sampler - feedback


I’m a recent grad (well Jun 04) of Product Design from DMU, Leicester, UK.

Since then I’ve came close on a few jobs, done three stints of freelance work (2 modemaking, 1 sketching) but not found the elusive permanent job (not that there’s many to be had to start with). Overall my printed portfolio has went done well, with a few positive suggestions (addition of packaging & furniture)

I currently have three portfolios:

full blown A3 printed
A4 bound sampler (about 8 pages)
and this one:

A sampler/teaser that I e-mail to companies/agencies upon request.

Any feedback would be really helpful.


juicy photography gives an awesome initial impression. Felt like the emailer ended on a whimper though with the sub-par sketches. Good model-making. The sketch lines on the CAD model did not really add any more information. Is it necessary?Great graphic layout

sketching over model. 100% necessary IMO, as the rendering looked extremally dry. I have the product and packaging prototypes which I really should get photographed to replace this image.

sub-par sketching. Again probably not the best work I have, as my printed portfolio got me a freelance sketch job. I’ll change this in due course.

Thanks for the response. :slight_smile:

complete ditto on this. dude, you got to put the BEST stuff in the teaser, otherwize it’s not a teaser. Great photography, the stylized drawings on the resistance workout piece are much higher grade than the sketch page. Axe it or replace it.

Thanks for posting the good though, always a tough thing to do, nice stuff over all.

I hear you on the sketching over the rendering, there is a really nice example of this by Gray Holland of Alchemy Labs in the book Return on Innovation, I was unable to locate a pic for you though.

If I were you, I will print the rendering out, sketch over it on paper and re-scan it. It seems that your tablet skills aren’t doing the job for you. Maybe I am wrong, maybe that’s the style you want to achieve, but I am getting the impression that you did it in a hurry.

Also, perhaps instead of picking other sketches, you can just resketch those you want to replace.

I haven’t used a tablet anywhere. The sketched over rendering was done exactly as you’ve said. It was intended to give the rendering a bit more loose-ness.

As for the other sketches, how can I re-sketch them any better? These were simply non-worked development sketches before soft modeling and then eventually CAD.

I find the two above mentioned issues quite odd (tho I do see where your coming from) as when I exhibited my work @ New Designers, London I had these two images on the wall at about A3 size - and that’s what people noticed the most.

Well, thanks for the feedback. Gives me something to do till I get work.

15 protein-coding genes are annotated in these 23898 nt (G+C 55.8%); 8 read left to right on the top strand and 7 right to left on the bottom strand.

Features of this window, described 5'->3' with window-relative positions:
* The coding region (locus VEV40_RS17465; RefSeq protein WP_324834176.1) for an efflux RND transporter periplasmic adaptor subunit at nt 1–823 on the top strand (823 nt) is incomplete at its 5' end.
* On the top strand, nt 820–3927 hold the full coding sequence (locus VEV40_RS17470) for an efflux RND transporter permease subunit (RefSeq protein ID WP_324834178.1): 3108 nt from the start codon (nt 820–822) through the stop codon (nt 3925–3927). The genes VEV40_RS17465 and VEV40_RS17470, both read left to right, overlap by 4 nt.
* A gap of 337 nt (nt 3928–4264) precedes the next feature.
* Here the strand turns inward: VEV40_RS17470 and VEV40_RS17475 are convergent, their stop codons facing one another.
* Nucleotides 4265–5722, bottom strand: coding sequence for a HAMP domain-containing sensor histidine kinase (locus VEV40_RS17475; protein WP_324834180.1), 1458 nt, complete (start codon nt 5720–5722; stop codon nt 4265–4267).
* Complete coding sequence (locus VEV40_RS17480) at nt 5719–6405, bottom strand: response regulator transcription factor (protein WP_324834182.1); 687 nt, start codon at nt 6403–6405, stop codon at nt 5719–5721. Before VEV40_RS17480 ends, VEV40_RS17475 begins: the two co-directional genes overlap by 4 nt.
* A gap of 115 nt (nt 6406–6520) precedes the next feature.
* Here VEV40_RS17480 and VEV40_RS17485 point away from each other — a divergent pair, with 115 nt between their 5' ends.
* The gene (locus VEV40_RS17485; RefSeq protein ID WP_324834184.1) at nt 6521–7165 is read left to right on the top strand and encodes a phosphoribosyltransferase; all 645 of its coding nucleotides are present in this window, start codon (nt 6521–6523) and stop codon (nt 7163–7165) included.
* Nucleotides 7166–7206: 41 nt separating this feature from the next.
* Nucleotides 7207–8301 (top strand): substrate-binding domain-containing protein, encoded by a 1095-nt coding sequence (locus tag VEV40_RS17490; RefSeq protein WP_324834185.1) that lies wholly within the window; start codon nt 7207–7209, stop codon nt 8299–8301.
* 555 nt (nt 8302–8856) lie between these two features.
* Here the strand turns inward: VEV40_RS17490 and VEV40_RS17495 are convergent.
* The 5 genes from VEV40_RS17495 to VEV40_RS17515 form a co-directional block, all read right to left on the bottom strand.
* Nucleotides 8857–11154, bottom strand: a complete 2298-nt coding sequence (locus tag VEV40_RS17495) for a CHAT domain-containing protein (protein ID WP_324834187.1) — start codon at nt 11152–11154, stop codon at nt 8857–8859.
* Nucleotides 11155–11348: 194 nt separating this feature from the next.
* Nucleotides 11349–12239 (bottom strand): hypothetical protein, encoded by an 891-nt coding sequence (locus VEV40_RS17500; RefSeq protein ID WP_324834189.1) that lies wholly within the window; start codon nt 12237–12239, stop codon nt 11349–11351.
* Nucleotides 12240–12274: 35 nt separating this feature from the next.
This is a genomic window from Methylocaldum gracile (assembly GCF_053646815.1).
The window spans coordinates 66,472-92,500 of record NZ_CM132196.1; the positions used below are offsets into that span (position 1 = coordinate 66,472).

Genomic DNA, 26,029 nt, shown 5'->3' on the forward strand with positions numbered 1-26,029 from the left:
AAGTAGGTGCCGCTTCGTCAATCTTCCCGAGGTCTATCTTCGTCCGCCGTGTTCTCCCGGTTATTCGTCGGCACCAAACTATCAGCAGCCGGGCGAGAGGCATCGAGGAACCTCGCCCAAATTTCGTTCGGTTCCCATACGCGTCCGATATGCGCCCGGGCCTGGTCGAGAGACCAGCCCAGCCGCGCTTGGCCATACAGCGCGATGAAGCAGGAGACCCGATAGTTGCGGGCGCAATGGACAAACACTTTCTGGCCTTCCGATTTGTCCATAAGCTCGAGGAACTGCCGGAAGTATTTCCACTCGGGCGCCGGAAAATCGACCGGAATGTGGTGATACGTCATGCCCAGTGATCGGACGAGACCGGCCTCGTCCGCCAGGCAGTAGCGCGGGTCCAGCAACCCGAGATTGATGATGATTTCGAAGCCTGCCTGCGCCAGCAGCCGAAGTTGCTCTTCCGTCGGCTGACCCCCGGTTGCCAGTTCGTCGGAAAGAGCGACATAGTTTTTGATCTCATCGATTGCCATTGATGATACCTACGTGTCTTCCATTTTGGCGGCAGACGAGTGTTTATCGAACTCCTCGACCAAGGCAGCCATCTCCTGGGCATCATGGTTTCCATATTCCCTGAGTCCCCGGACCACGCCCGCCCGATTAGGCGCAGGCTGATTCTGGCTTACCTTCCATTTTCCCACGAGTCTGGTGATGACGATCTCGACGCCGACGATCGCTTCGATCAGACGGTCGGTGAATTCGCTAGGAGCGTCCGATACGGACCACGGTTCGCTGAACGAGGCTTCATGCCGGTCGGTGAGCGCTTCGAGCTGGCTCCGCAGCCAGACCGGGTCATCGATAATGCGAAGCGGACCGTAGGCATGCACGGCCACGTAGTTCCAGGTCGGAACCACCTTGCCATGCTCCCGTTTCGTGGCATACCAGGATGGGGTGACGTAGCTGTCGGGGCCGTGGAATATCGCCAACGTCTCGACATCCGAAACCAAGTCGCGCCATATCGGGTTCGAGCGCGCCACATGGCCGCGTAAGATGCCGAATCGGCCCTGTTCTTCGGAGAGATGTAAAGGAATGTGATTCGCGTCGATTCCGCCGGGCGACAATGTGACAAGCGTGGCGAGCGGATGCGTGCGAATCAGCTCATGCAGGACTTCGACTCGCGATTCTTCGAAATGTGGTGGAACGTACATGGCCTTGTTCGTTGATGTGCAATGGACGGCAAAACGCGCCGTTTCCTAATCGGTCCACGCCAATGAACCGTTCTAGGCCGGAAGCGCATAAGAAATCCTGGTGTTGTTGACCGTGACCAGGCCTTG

you are getting a good response to your request. It may take a bit to digest, but if you are getting it in here and from people you show, perhaps there is something to it. It is a great advantage to know wht you can improve versus being in the dark about it.


That’s why I’ll be re-working and working on the main issues highlighted. If my replies seemed to across otherwise I apologise…that’s just written text for you.

But, as I did say that the two images that have the most issues on here are the two that made the bigger impact at New Designers (3000+ grads) and from the few I’ve had interviews no-one said my sketchwork was poor or required work. The focus has certainly been on my ability to communicate well but of course I wish my sketchwork, esp 3D, was vastly improved.

molested cow - I honestly wouldn’t know how to re-draw them. That’s just my style, which works for me. Any tips?

Thanks for the tips! It certainly looks more graceful. What process(s) did you use? In my own mind the use of heavy to light lines doesn’t make sense, but looks very appealing. I’ll have a go myself.

This particular sketch was done with Painter, but the process itself can be adapted to paper and pen.
Essentially you start off sketching somewhat similar to what you show. Rough and squiggly to think something through. This way you can get many different ideas out, Usefull process sketches are seldom pretty. They are also seldom seen. Easily accomplished on any bond paper or cheap medium. You are better off sticking with a pen or writing utensil that does not need to be sharpened often

at some point, there is a need to communicate to team-mates. Then you clean up your better thought out ugly-ducklings. This type of sketch is somewhere between a squiggly and a full blown render, This is also the kind of sketch that you see in a typical “process book” So when you show process sketches it is best to show a communicative sketch rather than a contemplative one. Ball point pens, prismacolors and verithins are very good at this point in the game because they have a sensitive line quality

The idea of thick to thin is not necessary. Many ID firms like Fitch have a presentation style with a more uniform stroke. A uniform stroke is sometimes preferrable when depicting mechanical concepts.

However in this particular method the thick to thin stroke allows for sensitive treatment of contours eg- shadowed areas can be represented with thicker strokes to visually weigh them down and areas in light areas can be thinner. It also creates a visually varied sketch

Ah right, I assumed the top one wasn’t pencil and ink.

It’s funny you should mention Fitch, as I was due to undertake 1 weeks freelance concept/ideation/sketching back in Nov with the London office. Unfortunately it fell through at the last minute.

The contrast of that top sketch make it pop so much more than the colored pencil version. I’d try blowing some quick marker color ontop of it (photo copy it)

good job